- myotonic dystrophy, a condition where muscles progressively weaken
Most genetic causes contribute to primary infertility, but can still be a factor in secondary infertility.
Diagnosis of secondary infertility may involve the following:
A medical history
The doctor will ask for information about:
- past illnesses, STIs, and surgeries
- any previous pregnancies or deliveries
- a history of pregnancy loss
- previous breastfeeding
- current medications
- exposure to harmful drugs or chemicals
- the menstrual cycle
- damage to the testes
This may involve a pelvic exam to check the reproductive organs. It can also include:
- semen analysis to look at sperm number and characteristics
- blood tests to detect hormone insufficiency
- ultrasound to check for structural abnormalities, such as tumors, enlarged veins, or a blockage in the tube that carries the sperm out of the testes
Treatment may include:
The main treatment for females with ovulation problems involves clomiphene (Clomid) as well as injections of follicle stimulating hormone and luteinizing hormone. Clomid induces ovulation, while the injections mature eggs and induce ovulation.
Fertility medications like clomiphene and other hormonal medications may also help males with fertility issues due to hormone imbalances.
Surgery for females may remove fibroids, endometrial growths, scarring, or uterine polyps. In some cases, doctors may consider surgery to open a blocked fallopian tube.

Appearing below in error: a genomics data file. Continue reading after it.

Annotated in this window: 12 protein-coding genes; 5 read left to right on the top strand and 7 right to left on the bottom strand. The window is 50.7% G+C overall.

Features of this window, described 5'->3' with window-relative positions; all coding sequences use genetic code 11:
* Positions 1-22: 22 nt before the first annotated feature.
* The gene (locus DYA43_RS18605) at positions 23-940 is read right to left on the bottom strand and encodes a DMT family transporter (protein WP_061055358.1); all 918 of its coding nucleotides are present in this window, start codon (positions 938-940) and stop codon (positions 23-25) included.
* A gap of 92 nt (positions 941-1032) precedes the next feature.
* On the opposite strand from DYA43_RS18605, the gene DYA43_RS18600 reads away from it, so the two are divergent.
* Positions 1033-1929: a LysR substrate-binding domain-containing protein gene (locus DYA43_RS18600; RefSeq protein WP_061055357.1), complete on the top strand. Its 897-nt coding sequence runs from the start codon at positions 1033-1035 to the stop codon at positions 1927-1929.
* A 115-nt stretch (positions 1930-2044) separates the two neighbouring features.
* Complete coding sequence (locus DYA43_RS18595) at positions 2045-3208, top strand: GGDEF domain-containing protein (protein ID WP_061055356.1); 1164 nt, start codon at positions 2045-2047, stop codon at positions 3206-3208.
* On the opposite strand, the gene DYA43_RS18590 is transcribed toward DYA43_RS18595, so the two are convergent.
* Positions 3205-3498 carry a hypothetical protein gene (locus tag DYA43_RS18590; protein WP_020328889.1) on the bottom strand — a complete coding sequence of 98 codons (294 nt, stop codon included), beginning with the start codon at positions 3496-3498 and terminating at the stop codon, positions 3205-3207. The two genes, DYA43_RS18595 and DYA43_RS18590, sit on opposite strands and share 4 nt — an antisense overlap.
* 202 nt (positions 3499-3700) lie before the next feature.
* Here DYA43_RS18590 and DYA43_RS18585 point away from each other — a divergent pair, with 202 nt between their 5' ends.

Surgery for males may involve:
- repair of a blockage in the sperm transport system
- reversal of a vasectomy
- repair of enlarged veins in the spermatic cord, although this may not restore fertility
Assisted reproductive technology
If other treatment options do not work, people can consider conceiving with assisted reproductive technology. Some options include:
- inserting collected sperm into the uterus
- injecting a single sperm into an egg
- mixing sperm with an egg outside of the body and later placing it in the uterus
- freezing eggs
Experiencing infertility can be emotionally challenging for both partners. The National Fertility Association recommends the following coping strategies:
- encouraging family members to educate themselves about fertility and letting them know how they can help
- giving a spouse or partner permission to feel differently
- giving oneself permission to cry or grieve
- telling a spouse or partner how one would like help or support
- acquiring information about infertility to have an idea about what to expect
- joining an infertility support group
Secondary infertility refers to a couple who cannot conceive or carry to term after having at least one successful birth in the past. It is not the same as primary infertility, which refers to a couple who has never conceived.
Doctors base the diagnosis on a medical history, exams, blood tests, and, in some cases, ultrasound. Treatment depends on the cause, but a range of options is available.
Infertility can take a toll on emotions, but coping strategies, such as joining a support group, may help.
- Al Subhi, T., et al. (2013). Prevalence of tubal obstruction in the hysterosalpingogram of women with primary and secondary infertility.
- Benksim, A., et al. (2018). Difference between primary and secondary infertility in Morocco: Frequencies and associated factors.
- CDC. (n.d.).
- Coping techniques. (n.d.). https://resolve.org/get-help/helpful-resources-and-advice/managing-infertility-stress/coping-techniques/
- Katib, A. A., et al. (2014). Secondary infertility and the aging male, overview.
- Polycystic ovary syndrome. (2021).
- Reproductive infertility. (2022). https://www.endocrine.org/patient-engagement/endocrine-library/infertility